Posted by W. Scott Greco on 03/19/10.
ArbitrationBrokerage FirmsCapWestGunn AllenFINRAPrivate PlacementsSECSuitabilityPermalink

QUEEN SHOALS INVESTMENT FRAUD

According to this Western District of North Carolina Department of Justice release, Sidney Hanson of Charlotte, North Carolina pleaded guilty in July, 2009 to securities fraud, mail fraud, and money laundering in relation to an investment scheme known as Queen Shoals.  The SEC has also filed a Complaint related to the investment scheme.

The SEC states in the above Complaint that the Hansons and their sales force sold almost $33 million in “private loan agreements” to investors around the country.  The investments were allegedly to be placed in a diversified portfolio? of precious metals, foreign currency and treasury notes, generating high returns while remaining safe in non-depletion accounts.  In reality according to the SEC, the investment funds were invested “in a number of very risky private investment opportunities” and funds from new investors were used to pay off old investors.

Investors who were sold Queen Shoals investments by their stockbrokers, investment advisers, retirement specialists, or financial planners may have claims to be brought against related firms based on securities fraud, suitability, failure to do due diligence, misrepresentations and omissions, and other legal grounds.  Greco & Greco is currently investigating sales by FINRA registered parties in Virginia - please contact us for a free consultation if you believe you may have a claim.

Posted by W. Scott Greco on 11/25/09.
ArbitrationBrokerage FirmsFINRAPonzi SchemeRetirementSECState RegulatorsNorth CarolinaSuitabilityUnregistered SecuritiesPermalink

Provident Royalties / Shale Royalties charged with fraud by SEC

As set out in this SEC Release, Provident Royalties, LLC and many related entities (including Shale Royalties entities) have been charged with engaging in a $485 million offering fraud and orchestrating a ponzi scheme.  According to the SEC’s Complaint and release, “Provident falsely promised yearly returns of up to 18 percent,” and used investor funds from later offerings to pay “expenses related to earlier offerings and returns to investors in those offerings.”  Unaffiliated brokerage firms were solicited by Provident to sell the investments through placement agreements for each offering, thereby selling the investments to retail investors nationwide.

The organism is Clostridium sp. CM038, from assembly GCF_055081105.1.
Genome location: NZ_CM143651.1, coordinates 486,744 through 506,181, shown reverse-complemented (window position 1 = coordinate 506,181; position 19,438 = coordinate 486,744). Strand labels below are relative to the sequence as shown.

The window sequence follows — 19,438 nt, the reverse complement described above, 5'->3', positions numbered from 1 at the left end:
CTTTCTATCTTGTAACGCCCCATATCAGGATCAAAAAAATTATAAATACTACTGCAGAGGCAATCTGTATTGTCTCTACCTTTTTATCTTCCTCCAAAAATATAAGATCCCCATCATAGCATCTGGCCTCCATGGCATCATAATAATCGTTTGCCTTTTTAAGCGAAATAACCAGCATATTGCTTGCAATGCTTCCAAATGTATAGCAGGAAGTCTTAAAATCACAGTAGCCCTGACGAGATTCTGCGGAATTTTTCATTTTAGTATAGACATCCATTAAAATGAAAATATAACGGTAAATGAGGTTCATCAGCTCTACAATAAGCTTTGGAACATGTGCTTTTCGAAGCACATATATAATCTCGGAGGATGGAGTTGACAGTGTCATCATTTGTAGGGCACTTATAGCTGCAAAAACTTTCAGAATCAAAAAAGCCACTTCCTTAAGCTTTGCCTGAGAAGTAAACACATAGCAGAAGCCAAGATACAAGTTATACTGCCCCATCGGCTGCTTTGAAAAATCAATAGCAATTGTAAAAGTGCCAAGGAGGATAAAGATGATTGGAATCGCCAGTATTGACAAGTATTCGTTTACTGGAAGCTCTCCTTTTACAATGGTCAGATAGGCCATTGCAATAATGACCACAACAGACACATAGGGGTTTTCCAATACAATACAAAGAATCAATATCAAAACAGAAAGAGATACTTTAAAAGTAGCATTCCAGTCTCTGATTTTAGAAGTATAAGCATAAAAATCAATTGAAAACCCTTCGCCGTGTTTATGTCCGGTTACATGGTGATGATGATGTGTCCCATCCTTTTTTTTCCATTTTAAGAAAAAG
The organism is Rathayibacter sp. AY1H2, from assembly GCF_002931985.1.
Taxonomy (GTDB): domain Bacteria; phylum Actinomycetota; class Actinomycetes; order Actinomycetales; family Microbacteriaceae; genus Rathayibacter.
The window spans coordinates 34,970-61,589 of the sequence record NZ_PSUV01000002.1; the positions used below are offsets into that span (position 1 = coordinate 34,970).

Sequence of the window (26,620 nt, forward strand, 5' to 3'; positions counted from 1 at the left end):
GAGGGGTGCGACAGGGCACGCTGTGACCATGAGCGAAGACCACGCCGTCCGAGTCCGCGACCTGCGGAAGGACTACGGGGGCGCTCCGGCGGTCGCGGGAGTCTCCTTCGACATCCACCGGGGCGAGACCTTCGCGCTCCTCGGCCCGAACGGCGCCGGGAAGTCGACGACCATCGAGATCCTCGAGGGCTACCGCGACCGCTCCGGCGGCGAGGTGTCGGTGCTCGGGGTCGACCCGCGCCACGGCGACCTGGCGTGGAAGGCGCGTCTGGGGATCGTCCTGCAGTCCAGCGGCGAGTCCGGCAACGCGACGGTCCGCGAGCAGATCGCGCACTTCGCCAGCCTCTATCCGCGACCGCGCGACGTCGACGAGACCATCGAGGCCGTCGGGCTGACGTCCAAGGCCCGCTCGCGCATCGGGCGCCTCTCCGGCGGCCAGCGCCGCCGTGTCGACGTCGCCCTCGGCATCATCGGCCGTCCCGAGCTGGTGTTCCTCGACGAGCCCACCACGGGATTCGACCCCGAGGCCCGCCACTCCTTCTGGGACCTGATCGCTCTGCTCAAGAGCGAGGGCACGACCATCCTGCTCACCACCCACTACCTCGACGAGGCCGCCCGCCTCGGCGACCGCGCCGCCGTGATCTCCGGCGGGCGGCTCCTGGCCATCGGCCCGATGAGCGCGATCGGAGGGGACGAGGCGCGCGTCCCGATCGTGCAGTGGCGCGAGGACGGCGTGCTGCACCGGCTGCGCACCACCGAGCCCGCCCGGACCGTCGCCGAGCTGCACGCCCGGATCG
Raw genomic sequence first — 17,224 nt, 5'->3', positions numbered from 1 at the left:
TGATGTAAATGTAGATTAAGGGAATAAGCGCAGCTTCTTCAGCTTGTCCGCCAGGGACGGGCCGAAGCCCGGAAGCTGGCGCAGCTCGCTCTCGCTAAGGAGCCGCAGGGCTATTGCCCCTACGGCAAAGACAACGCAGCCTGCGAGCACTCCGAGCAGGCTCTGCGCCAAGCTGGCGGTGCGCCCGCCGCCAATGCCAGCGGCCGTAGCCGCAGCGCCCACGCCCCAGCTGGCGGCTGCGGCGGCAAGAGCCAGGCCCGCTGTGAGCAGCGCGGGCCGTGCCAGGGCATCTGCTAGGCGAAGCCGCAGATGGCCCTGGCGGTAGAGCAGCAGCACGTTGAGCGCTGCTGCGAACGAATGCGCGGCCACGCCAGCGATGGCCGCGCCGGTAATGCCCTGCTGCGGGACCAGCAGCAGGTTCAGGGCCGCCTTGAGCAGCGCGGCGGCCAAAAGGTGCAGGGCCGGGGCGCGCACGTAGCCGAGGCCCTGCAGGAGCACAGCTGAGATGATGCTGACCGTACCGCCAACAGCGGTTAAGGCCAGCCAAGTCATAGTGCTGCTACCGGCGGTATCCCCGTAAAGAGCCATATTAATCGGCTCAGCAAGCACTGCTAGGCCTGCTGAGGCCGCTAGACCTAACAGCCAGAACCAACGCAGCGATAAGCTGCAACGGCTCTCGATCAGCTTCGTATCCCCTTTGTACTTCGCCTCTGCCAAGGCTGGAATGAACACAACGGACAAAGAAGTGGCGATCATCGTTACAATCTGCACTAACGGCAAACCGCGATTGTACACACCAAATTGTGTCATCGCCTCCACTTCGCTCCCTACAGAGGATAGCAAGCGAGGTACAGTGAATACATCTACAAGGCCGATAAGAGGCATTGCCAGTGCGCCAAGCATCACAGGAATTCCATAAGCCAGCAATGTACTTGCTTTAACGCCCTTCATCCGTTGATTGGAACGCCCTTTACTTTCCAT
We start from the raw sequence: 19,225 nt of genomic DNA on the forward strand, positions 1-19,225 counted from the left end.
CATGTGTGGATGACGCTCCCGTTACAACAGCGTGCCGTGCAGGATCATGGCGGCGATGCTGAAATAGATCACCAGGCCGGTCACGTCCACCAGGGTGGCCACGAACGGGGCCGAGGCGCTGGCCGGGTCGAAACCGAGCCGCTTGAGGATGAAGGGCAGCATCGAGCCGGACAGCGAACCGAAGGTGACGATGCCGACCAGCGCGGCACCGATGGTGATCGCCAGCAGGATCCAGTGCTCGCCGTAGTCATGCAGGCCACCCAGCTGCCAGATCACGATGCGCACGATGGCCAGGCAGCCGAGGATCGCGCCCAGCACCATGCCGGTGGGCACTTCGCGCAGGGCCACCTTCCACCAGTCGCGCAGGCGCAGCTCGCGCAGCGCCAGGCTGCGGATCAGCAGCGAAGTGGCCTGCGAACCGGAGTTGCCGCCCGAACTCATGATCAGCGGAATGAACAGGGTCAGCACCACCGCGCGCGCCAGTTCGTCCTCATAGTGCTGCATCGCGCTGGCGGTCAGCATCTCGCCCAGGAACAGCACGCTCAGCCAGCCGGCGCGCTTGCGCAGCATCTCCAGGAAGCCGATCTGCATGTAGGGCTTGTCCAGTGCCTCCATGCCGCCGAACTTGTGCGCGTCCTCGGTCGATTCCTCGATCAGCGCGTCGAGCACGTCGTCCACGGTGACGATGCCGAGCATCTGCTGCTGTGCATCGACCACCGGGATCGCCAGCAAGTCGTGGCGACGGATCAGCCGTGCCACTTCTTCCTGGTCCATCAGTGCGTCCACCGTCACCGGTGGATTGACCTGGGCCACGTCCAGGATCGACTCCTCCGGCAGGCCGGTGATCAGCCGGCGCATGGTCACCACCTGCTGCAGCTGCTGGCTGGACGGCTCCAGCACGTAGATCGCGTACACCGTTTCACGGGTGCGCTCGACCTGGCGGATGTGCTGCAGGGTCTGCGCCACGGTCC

Investors who were sold these offerings by their stock brokers and have suffered losses may have claims that they can bring in FINRA arbitrations against their brokerage firms.  Firms selling such offerings have due diligence duties prior to approval of their sale, and representatives are required to only make suitable recommendations to their customers.  Additionally, representatives may not misrepresent the risk of securities they recommend, and they must disclose material facts related to risk.  Greco & Greco is pursuing claims in arbitration on behalf of customers who were sold these products.  If you think you may have a claim, please contact us for a free consultation with one of our attorneys.

Posted by W. Scott Greco on 11/13/09.
ArbitrationBrokerage FirmsCapWestGunn AllenFINRAPonzi SchemePrivate PlacementsSECSuitabilityPermalink

INVESTIGATION OF WORLD FINANCIAL GROUP CLAIMS

Greco & Greco, in conjunction with local Ohio counsel, is currently investigating alleged claims of individuals sold securities and real estate related investments out of the Ohio and Florida offices of World Financial Group and World Group Securities, specifically including sales made in relation to refinancing of mortgages.

The U.S. Securities and Exchange Commission (SEC) recently filed an enforcement action against five California World Group Securities’ representatives, including a branch manager, for selling unsuitable investments to customers, mostly variable universal life policies (VULs).  The SEC alleged that because many customers did not have the funds necessary to purchase the investments, the representatives urged them to refinance their homes from fixed rate mortgages into subprime adjustable rate negative amortization mortgages.  Read the SEC Release and Complaint here.

If you think you may have a claim and wish to speak to an attorney, please contact Greco & Greco toll free at 877-821-5550.

Posted by W. Scott Greco on 11/26/08.
Brokerage FirmsWorld Group SecuritiesSECSuitabilityUnregistered SecuritiesPermalink

Businesses left out of Auction Rate Securities Settlements?

As discussed in this Bloomberg article, the settlements reached by regulators regarding auction rate securities sales with many of the large brokerage firms fail to help medium to large businesses who were also sold ARS.  Although the required buyouts in the settlements with UBS, JPMorgan Chase, Morgan Stanley, and Wachovia Corp. reached $35 billion, this amount only approximates 18% of the $200 billion estimated to be still outstanding.